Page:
Bush's is not only a failed policy, it is one which does considerable harm. The US should want to see Cuba move towards a more open society, yes, with greater respect for the civil rights of its citizens. But given that the US has since 1898 been the principal threat to Cuban sovereignty and independence, any time it is threatening and pressuring the island, the Cuban government will react defensively, urging discipline and unity - which doesn't encourage internal relaxation and liberalisation.

US policy, then, is actually an impediment to precisely the kind of liberalising changes the US - and its European allies - should wish to see in Cuba. And given the counterproductive nature of US policy, any country that supports that policy in effect works against positive change in Cuba.

http://www.guardian.co.uk/comment/story/0,,1936186,00.html

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Article in today's Guardian:

http://www.guardian.co.uk/international/st...1948671,00.html

Richard Luscombe in Miami

Thursday November 16, 2006

The Guardian

Cuban dissidents who were given millions of dollars by the US government to support democracy in their homeland instead blew money on computer games, cashmere sweaters, crabmeat and chocolates, which were then sent to the island.

A scathing congressional audit of democracy assistance programmes found "questionable expenditure" by several groups funded by Washington in opposition to President Fidel Castro's rule on the communist Caribbean island.

The Miami-based Acción Democrática Cubana spent money on a chainsaw, Nintendo Game Boys and Sony PlayStations, mountain bikes, leather coats and Godiva chocolates, which the group says were all sent to Cuba. "These people are going hungry. They never get any chocolate there," Juan Carlos Acosta, the group's executive director, told the Miami Herald.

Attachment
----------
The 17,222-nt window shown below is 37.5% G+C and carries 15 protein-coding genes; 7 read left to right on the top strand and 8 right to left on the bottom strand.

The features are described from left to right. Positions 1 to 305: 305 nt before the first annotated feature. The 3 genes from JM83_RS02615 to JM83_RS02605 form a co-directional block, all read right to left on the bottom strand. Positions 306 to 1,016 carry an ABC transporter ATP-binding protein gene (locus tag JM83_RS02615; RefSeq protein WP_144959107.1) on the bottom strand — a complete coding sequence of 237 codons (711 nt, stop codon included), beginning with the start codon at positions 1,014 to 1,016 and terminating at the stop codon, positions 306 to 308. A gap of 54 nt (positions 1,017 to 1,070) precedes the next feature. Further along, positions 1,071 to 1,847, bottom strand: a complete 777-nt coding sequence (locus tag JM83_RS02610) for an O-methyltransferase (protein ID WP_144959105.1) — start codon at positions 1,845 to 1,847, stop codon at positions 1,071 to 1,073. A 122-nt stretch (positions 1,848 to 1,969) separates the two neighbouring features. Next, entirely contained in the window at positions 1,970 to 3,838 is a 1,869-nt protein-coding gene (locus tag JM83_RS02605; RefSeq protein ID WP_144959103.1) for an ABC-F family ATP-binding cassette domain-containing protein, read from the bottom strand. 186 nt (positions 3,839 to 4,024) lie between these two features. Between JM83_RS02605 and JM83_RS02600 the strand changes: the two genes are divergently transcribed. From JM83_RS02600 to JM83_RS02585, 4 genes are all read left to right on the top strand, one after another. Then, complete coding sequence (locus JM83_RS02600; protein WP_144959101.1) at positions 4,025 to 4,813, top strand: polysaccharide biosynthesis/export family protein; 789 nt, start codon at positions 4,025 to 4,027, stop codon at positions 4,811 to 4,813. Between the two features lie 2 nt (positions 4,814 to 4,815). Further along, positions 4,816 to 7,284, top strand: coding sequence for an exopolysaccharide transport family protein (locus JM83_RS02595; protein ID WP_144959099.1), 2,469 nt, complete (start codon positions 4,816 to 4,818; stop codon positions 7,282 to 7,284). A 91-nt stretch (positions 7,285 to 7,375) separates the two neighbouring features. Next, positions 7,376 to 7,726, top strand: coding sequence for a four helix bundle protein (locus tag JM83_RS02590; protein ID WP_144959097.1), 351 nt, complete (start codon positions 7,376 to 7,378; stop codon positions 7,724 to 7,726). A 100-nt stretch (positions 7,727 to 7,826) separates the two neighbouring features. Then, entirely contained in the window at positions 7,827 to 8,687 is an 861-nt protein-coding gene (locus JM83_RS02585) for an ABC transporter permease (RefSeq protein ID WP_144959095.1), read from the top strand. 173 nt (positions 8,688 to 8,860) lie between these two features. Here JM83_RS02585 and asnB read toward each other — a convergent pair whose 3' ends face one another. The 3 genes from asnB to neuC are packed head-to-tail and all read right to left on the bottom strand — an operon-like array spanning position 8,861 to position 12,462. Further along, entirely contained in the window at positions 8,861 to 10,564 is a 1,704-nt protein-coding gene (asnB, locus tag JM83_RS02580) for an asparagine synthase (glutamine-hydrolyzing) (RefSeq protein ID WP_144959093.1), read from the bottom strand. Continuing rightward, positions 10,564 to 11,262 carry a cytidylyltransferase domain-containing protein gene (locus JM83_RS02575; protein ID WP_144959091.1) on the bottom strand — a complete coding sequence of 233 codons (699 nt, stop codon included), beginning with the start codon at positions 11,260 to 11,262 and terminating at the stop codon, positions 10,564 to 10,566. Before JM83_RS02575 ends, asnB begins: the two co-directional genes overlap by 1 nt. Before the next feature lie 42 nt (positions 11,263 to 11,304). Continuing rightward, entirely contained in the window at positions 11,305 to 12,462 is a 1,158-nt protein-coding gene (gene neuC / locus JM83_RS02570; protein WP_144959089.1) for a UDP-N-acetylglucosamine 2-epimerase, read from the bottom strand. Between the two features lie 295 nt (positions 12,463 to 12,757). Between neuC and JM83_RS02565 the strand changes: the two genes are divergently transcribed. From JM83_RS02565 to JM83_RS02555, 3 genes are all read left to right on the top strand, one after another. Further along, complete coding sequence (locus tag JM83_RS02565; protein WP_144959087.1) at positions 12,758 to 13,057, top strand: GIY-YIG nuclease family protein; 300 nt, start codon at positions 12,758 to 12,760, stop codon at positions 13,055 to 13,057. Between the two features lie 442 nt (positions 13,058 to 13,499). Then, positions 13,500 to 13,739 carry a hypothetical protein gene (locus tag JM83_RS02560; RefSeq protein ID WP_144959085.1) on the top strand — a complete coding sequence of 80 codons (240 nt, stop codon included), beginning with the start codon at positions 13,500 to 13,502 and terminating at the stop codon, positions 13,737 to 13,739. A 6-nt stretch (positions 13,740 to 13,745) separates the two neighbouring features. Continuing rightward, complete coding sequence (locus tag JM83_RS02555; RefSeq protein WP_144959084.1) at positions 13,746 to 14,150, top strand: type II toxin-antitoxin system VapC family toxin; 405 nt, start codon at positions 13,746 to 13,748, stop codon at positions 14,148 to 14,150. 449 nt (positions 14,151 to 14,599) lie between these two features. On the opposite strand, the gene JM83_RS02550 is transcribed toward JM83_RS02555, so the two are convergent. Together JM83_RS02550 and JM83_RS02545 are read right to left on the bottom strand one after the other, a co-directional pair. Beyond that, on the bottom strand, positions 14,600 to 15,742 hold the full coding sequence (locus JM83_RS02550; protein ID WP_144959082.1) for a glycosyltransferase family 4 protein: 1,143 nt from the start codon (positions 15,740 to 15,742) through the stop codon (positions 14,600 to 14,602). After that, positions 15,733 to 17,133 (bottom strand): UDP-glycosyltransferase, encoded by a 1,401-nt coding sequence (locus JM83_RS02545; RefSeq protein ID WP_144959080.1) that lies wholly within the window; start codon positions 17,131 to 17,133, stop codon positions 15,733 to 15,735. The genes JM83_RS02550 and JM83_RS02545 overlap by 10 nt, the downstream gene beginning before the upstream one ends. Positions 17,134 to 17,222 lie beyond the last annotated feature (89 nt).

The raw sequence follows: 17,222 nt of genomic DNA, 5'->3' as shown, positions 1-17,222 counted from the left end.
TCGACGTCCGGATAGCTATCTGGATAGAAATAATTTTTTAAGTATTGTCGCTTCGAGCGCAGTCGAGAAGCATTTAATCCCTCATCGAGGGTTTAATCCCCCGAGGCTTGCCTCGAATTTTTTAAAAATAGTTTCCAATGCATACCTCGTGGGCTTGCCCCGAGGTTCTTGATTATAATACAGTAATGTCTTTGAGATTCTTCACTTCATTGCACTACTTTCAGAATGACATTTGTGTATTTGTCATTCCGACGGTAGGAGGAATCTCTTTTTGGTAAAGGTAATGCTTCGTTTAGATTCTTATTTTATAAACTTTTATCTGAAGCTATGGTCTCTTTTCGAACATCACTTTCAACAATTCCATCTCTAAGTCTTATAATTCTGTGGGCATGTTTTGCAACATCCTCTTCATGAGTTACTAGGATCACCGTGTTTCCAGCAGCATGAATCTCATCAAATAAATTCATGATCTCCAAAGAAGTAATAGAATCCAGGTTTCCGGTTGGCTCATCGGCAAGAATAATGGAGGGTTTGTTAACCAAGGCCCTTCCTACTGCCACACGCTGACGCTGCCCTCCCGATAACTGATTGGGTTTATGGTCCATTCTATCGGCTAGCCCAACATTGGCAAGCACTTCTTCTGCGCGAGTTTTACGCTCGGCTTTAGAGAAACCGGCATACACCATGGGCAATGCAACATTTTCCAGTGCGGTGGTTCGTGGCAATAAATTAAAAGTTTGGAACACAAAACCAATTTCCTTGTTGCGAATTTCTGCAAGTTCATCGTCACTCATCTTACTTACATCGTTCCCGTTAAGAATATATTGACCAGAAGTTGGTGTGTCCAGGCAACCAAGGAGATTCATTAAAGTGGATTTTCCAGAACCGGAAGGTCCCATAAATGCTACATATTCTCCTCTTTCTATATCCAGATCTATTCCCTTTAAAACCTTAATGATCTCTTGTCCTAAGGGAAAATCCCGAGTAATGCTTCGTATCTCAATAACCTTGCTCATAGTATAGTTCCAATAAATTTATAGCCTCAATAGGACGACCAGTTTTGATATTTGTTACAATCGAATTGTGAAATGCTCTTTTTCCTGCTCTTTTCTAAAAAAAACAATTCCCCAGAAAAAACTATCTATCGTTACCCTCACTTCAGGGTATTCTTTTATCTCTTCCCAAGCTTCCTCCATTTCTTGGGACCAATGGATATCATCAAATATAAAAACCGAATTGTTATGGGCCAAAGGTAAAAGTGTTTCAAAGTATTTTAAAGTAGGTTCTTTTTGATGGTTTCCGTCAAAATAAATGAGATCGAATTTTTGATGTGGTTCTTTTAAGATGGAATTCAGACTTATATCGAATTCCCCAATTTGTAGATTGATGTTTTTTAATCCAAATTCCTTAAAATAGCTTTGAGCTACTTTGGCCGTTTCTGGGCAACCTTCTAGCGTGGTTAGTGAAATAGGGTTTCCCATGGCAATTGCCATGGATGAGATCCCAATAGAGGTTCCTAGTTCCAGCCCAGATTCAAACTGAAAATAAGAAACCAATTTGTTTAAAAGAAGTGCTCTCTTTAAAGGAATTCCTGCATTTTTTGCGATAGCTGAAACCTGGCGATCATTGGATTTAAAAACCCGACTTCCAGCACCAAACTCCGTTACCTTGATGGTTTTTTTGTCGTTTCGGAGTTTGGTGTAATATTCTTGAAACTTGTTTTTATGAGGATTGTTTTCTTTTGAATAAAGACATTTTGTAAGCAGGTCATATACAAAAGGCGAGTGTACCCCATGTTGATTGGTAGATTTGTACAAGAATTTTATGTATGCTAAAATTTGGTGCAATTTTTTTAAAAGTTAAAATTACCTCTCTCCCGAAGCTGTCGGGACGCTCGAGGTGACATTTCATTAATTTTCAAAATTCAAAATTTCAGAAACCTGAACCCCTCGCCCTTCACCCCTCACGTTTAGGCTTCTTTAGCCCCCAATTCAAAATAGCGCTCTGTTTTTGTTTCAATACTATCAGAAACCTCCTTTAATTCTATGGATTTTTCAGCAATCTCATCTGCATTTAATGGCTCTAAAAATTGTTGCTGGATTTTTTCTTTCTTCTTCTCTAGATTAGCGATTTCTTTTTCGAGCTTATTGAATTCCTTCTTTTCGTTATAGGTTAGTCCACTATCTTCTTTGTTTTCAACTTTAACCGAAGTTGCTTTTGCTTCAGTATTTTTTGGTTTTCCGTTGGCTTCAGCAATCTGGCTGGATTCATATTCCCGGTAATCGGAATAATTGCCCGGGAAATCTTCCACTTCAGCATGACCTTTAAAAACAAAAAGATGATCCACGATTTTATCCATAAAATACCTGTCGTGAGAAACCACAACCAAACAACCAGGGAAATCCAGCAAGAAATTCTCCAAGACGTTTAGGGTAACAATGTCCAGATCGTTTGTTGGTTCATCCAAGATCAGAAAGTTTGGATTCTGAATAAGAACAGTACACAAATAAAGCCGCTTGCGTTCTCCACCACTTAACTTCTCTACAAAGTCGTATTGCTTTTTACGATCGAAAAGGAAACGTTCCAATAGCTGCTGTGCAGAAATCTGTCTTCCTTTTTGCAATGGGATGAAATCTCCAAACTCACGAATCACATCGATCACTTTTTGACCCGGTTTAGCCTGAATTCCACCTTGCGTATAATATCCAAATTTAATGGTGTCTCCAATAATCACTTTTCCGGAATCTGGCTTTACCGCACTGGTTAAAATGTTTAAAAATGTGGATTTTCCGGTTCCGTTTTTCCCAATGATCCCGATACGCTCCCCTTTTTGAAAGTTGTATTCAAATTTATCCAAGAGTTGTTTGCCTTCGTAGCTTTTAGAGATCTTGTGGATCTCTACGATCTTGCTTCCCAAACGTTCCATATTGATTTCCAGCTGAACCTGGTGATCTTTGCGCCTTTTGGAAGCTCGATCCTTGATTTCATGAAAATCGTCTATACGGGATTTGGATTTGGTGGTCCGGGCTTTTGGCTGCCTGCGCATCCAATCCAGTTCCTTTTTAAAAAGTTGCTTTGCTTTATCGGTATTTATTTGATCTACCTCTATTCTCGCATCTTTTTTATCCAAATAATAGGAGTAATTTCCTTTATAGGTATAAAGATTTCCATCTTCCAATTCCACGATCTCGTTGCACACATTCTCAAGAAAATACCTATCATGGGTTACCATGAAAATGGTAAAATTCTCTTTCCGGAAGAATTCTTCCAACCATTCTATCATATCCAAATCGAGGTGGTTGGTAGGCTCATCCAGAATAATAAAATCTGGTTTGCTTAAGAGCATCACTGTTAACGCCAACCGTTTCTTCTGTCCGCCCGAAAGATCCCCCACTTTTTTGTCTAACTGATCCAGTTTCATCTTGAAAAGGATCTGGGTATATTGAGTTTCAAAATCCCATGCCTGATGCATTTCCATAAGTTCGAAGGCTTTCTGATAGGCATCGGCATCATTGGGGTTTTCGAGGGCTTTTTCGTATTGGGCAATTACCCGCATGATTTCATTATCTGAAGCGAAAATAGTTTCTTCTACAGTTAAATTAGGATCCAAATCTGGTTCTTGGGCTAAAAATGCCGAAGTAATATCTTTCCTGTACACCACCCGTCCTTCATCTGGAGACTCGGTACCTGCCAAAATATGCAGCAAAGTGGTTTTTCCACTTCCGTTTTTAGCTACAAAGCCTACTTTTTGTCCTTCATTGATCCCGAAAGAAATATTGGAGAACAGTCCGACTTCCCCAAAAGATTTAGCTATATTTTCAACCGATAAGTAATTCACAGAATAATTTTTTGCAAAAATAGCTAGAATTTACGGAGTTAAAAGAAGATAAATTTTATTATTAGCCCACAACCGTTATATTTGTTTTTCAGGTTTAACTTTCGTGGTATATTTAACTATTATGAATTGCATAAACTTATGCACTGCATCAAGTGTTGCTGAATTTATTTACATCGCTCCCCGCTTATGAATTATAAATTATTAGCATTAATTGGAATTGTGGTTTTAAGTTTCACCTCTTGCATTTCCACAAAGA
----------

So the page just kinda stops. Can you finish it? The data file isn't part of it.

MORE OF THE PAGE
He also defended the purchase of a chainsaw he said he needed to cut a tree that had blocked access to his office in a hurricane, and said the leather jackets and cashmere sweaters were bought in a sale. "They [the auditors] think it's not cold there," Mr Acosta said. "At $30 [£16] it's a bargain because cashmere is expensive. They were asking for sweaters."

The audit analysed $65m of spending by the US Agency for International Development (USAid) from 1996 to 2005 and concluded that poor management was to blame for the waste. "There were weaknesses in agency policies and in programme office oversight, and internal control deficiencies," the report states.

None of the 36 groups that received money were identified in the report, but others admitted to the Miami Herald in advance of its publication on Wednesday that they had been investigated.

Frank Hernández-Trujillo, executive director of Grupo de Apoyo a la Democracia (Group for the Support of Democracy), said his organisation received more than $7m from USAid, a programme that has been a central part of President George Bush's policy on Cuba.

"I'll defend that until I die," Mr Hernández-Trujillo said of his decision to spend part of his group's allocation on boxes of computer games. "That's part of our job, to show the people in Cuba what they could attain if they were not under that system."

Most of the items were distributed to dissidents in Cuba by US diplomats in Havana, who were sometimes unaware what was in the shipments. The US government, however, has previously accused the Cuban government of hijacking consignments sent to its mission.

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interesting articles in the papers in the backyard photos

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I've had this on my mind for quite a while, and whether or not it is related to the JFK assassination I do not know...

Nevertheless, if one looks at the various nations that have come in and out of "favor" with the United States' since the end of WWII, there are only two that I can think of (off the top of my head) that have held a consistent position: North Korea and Cuba.

On the surface, the situation in North Korea seems fairly straightforward. I'm sure it isn't, and I don't want to derail this thread with an NK discussion.

Cuba, on the other hand, puzzles me.

Why, after all these years, does the US continue with a cold-war-era policy toward Cuba? Cuba isn't a Soviet puppet or military base -- the Soviet Union is gone. The USA can't claim too much in the way of "human rights violations" as we have granted "most favored nation status" for trade with China (a nation with an incredibly dubious record with respect to the treatment of its citizens).

The USA gets all sorts of cheap labor and goods from sweatshops in China, but these things must be shipped across the Pacific at tremendous cost and delay. Healthy trade with Cuba would help both American businesses AND the people of Cuba tremendously.